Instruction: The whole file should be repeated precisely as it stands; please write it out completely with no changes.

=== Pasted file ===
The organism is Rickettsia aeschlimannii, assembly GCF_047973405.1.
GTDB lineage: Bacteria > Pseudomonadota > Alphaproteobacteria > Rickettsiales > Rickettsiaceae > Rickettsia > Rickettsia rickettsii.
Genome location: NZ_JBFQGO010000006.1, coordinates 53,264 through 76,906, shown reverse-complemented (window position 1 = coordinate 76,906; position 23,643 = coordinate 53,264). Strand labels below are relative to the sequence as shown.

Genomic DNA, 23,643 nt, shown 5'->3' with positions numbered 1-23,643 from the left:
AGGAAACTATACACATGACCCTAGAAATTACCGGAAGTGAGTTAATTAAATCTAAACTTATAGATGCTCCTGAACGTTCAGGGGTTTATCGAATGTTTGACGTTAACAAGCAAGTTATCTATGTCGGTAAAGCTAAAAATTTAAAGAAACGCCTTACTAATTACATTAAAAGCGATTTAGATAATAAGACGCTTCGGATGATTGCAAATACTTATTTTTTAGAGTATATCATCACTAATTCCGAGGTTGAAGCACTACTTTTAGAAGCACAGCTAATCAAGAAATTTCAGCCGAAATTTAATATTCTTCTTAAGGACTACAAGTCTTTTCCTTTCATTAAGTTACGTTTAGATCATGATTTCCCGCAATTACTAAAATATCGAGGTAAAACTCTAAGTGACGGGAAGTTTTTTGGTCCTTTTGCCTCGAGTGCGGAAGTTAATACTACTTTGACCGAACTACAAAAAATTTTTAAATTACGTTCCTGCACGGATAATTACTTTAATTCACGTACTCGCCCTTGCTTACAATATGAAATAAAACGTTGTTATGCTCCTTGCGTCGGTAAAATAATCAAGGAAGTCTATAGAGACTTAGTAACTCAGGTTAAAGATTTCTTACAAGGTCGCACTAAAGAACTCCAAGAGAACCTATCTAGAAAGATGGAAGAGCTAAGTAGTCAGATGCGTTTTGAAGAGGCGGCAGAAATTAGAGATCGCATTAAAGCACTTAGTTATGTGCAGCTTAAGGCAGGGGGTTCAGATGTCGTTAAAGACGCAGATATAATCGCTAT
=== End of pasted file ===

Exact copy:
The organism is Rickettsia aeschlimannii, assembly GCF_047973405.1.
GTDB lineage: Bacteria > Pseudomonadota > Alphaproteobacteria > Rickettsiales > Rickettsiaceae > Rickettsia > Rickettsia rickettsii.
Genome location: NZ_JBFQGO010000006.1, coordinates 53,264 through 76,906, shown reverse-complemented (window position 1 = coordinate 76,906; position 23,643 = coordinate 53,264). Strand labels below are relative to the sequence as shown.

Genomic DNA, 23,643 nt, shown 5'->3' with positions numbered 1-23,643 from the left:
AGGAAACTATACACATGACCCTAGAAATTACCGGAAGTGAGTTAATTAAATCTAAACTTATAGATGCTCCTGAACGTTCAGGGGTTTATCGAATGTTTGACGTTAACAAGCAAGTTATCTATGTCGGTAAAGCTAAAAATTTAAAGAAACGCCTTACTAATTACATTAAAAGCGATTTAGATAATAAGACGCTTCGGATGATTGCAAATACTTATTTTTTAGAGTATATCATCACTAATTCCGAGGTTGAAGCACTACTTTTAGAAGCACAGCTAATCAAGAAATTTCAGCCGAAATTTAATATTCTTCTTAAGGACTACAAGTCTTTTCCTTTCATTAAGTTACGTTTAGATCATGATTTCCCGCAATTACTAAAATATCGAGGTAAAACTCTAAGTGACGGGAAGTTTTTTGGTCCTTTTGCCTCGAGTGCGGAAGTTAATACTACTTTGACCGAACTACAAAAAATTTTTAAATTACGTTCCTGCACGGATAATTACTTTAATTCACGTACTCGCCCTTGCTTACAATATGAAATAAAACGTTGTTATGCTCCTTGCGTCGGTAAAATAATCAAGGAAGTCTATAGAGACTTAGTAACTCAGGTTAAAGATTTCTTACAAGGTCGCACTAAAGAACTCCAAGAGAACCTATCTAGAAAGATGGAAGAGCTAAGTAGTCAGATGCGTTTTGAAGAGGCGGCAGAAATTAGAGATCGCATTAAAGCACTTAGTTATGTGCAGCTTAAGGCAGGGGGTTCAGATGTCGTTAAAGACGCAGATATAATCGCTAT